River flood risk of Europe’s road network highest in Germany, France and Italy

March 27th, 2021 | Download as PDF
River flood risk of Europe’s road network highest in Germany, France and Italy

Foto: Oregon Department of Transportation (www.flickr.com)

Large-scale river flood risk of the European road network has been assessed for the present climate. This was done with a new approach where the impact of flooding on roads as individual objects was assessed. In addition to the continental-scale assessment, flood hotspots were identified within the European motorway network. All three components flood hazard, exposure and vulnerability that make up flood risk were modelled. This was done for all river sections with an upstream area larger than 500 km2. The effects of river and flash flooding in the most upstream catchments, with an upstream area smaller than 500 km2, were left out. Also the effects of pluvial and coastal flooding were not included.

The assessment covers the 27 member states of the European Union (EU) (excluding Cyprus and Malta); the United Kingdom and the European Free Trade Association countries of Liechtenstein, Norway, and Switzerland (not Iceland); and the (potential) candidate countries of Albania, Montenegro, North Macedonia, and Serbia.

€ 230 million per year

According to this assessment, the expected annual direct damage from large river floods to road infrastructure in Europe is about € 230 million per year (2015 price level). Motorways contribute 26 % to this damage. The other contributions are 7 % for trunk roads, 22 % for primary, 15 % for secondary, 7 % for tertiary, and 23 % for other roads. The 90 % confidence interval of this estimate is € 89 million - 373 million per year.

Flood hotspots in the EU network

River flood risk of the road network is highest in Germany, France, and Italy: € 45 million, 43 million, and 23 million per year, respectively. In these countries, the risk is concentrated around the rivers that rise in the Alps and then flow through regions with dense road networks, such as the Danube and Rhine flowing through southern Germany, the Rhone flowing through south-eastern France, and the Po flowing through northern Italy. These three countries have additional flood hotspots in the Elbe River, Garonne River, and Tiber River basins, respectively.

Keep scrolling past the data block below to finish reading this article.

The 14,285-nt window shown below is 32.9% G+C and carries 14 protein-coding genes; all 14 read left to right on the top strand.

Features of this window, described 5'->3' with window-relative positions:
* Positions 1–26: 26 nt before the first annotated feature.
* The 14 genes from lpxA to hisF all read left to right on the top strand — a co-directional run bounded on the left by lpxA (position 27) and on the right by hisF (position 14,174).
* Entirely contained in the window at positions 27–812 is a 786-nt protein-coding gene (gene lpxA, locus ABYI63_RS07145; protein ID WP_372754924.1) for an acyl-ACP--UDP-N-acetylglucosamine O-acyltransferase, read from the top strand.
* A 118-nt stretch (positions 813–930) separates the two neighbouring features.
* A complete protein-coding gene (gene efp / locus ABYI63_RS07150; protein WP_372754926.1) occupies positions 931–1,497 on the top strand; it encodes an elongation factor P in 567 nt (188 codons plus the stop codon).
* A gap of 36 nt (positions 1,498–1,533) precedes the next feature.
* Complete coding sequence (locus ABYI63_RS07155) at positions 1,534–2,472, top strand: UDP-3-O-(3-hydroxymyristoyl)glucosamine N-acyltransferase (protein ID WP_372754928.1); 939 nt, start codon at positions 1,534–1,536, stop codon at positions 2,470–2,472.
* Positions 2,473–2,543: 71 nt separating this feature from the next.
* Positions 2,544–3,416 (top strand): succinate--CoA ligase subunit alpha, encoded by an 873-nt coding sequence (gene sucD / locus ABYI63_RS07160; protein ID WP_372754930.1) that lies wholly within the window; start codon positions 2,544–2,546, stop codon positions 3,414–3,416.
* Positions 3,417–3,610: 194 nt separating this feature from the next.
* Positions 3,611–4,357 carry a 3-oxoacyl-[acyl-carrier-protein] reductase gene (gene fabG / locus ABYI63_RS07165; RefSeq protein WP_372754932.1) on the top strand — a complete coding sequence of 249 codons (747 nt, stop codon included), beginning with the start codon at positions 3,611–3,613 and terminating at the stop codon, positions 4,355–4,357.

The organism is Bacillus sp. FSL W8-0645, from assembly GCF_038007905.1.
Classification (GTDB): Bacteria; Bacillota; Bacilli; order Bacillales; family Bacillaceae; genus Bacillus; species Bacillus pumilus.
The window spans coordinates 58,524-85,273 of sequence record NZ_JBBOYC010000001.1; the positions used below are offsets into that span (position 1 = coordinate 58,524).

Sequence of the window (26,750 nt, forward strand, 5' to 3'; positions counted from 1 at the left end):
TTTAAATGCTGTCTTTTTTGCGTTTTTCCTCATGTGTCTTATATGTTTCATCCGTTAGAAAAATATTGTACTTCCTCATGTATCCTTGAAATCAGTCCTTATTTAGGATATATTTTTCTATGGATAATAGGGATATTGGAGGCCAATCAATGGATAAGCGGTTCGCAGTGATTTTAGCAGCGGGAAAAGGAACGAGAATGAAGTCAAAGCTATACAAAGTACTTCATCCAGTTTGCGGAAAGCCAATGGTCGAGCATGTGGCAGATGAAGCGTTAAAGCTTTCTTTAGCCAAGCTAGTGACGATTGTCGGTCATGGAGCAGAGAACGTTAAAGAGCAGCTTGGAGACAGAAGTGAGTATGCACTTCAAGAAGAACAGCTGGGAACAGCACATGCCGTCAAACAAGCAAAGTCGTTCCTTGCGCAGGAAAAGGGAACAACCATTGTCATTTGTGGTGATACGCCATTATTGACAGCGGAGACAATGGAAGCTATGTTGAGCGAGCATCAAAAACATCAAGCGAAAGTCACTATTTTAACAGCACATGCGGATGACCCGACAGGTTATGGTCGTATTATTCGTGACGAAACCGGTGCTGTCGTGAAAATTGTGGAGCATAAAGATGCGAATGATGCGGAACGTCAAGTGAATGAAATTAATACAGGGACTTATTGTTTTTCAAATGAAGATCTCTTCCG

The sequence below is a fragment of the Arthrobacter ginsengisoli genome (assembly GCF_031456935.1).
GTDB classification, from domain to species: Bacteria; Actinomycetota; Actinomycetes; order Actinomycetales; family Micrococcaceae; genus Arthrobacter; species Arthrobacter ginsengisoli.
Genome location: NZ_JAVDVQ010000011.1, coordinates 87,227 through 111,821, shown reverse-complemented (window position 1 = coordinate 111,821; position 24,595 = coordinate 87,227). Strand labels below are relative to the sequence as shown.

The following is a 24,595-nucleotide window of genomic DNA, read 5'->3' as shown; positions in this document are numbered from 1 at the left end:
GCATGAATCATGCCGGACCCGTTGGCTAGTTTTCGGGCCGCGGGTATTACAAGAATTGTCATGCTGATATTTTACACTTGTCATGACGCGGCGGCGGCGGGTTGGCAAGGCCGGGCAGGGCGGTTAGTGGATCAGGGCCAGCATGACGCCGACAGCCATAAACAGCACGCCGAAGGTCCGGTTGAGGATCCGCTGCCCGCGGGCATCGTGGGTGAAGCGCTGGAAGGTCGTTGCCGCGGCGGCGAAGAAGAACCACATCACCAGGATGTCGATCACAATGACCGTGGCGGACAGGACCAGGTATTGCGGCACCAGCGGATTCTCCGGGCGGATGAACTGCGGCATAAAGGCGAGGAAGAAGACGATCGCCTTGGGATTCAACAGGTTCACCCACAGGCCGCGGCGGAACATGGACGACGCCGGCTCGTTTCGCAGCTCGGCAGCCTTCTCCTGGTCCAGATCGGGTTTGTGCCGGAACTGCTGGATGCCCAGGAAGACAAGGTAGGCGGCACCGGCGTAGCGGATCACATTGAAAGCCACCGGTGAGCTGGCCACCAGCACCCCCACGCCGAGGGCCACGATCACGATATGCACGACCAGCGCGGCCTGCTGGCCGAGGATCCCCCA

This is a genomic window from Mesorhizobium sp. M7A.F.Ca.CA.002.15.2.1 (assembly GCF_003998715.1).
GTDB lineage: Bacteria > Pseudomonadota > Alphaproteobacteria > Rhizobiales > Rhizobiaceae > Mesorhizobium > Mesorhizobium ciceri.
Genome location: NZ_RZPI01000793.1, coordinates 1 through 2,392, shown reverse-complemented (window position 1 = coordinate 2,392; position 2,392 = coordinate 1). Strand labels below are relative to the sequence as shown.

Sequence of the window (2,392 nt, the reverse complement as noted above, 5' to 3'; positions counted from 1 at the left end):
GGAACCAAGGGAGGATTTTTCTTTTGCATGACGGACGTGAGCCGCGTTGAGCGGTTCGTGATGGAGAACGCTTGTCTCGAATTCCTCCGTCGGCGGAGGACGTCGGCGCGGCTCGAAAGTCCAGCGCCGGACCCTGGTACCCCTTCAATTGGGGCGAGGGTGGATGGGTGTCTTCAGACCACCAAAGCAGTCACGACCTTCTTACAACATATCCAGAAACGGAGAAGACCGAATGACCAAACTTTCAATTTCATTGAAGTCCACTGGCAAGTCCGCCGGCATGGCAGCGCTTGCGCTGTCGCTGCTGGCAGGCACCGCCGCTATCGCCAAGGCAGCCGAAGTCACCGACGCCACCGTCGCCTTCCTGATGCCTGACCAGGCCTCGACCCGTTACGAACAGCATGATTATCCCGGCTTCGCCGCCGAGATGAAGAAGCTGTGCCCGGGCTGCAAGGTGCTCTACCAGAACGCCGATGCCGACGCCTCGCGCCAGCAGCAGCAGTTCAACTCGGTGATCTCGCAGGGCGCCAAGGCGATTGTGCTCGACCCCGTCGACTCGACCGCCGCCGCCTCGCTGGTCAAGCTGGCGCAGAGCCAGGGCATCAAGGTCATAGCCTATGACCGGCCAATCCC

Another concentration of high flood risk is found on the Scandinavian Peninsula. The sparse road networks in these countries can potentially be inundated with large water depths, causing large damage.

The Czech Republic, Slovakia, Hungary, Croatia, and Latvia are also high-risk regions. Although these countries contribute little to the total damage in Europe, the relative impact of road disruptions in these countries is large.

The Netherlands stands out

The aggregated flood risk of the road network in The Netherlands is among the lowest of Europe. Still, many of the Dutch motorways can potentially be inundated. Flood risk in the Netherlands is low due to the very high river flood protection standards (return period of 1:1000 years or higher in most places), which make the likelihood of flood events very small. If a flooding were to occur, however, many roads would be inundated with large water depths, causing large damage and severe complications for evacuation.

A small part of total flood risk

To put things into perspective, river flood risk of the European road network is a relatively small part of total flood risk. Total river flood risk, in terms of direct damage to infrastructure, buildings, etc., has been estimated to be € 4 to 6 billion per year (Alfieri et al., 2016b; Jongman et al., 2014). Thus, the estimate of annual road damage by river flooding is ‘only’ 3.8 % to 5.8 % of the total damage. This agrees with results of other studies: this infrastructure share of total flood damage is usually in the order of 5 % to 10 %.

Other aspects of flood risk

The numbers above refer to direct, tangible damage only, including clean-up and repair of roads and traffic management systems, damage to vehicles, and costs of evacuation and rescue operations. Flooding also leads to direct intangible damage: fatalities, injuries, and inconvenience. In addition, there are many indirect adverse effects of flooding, such as economic damage from delayed freight and persons, societal disruption, and undermined trust in public authorities.


Source: Van Ginkel et al., 2021. Natural Hazards and Earth System Sciences 21: 1011 - 1027.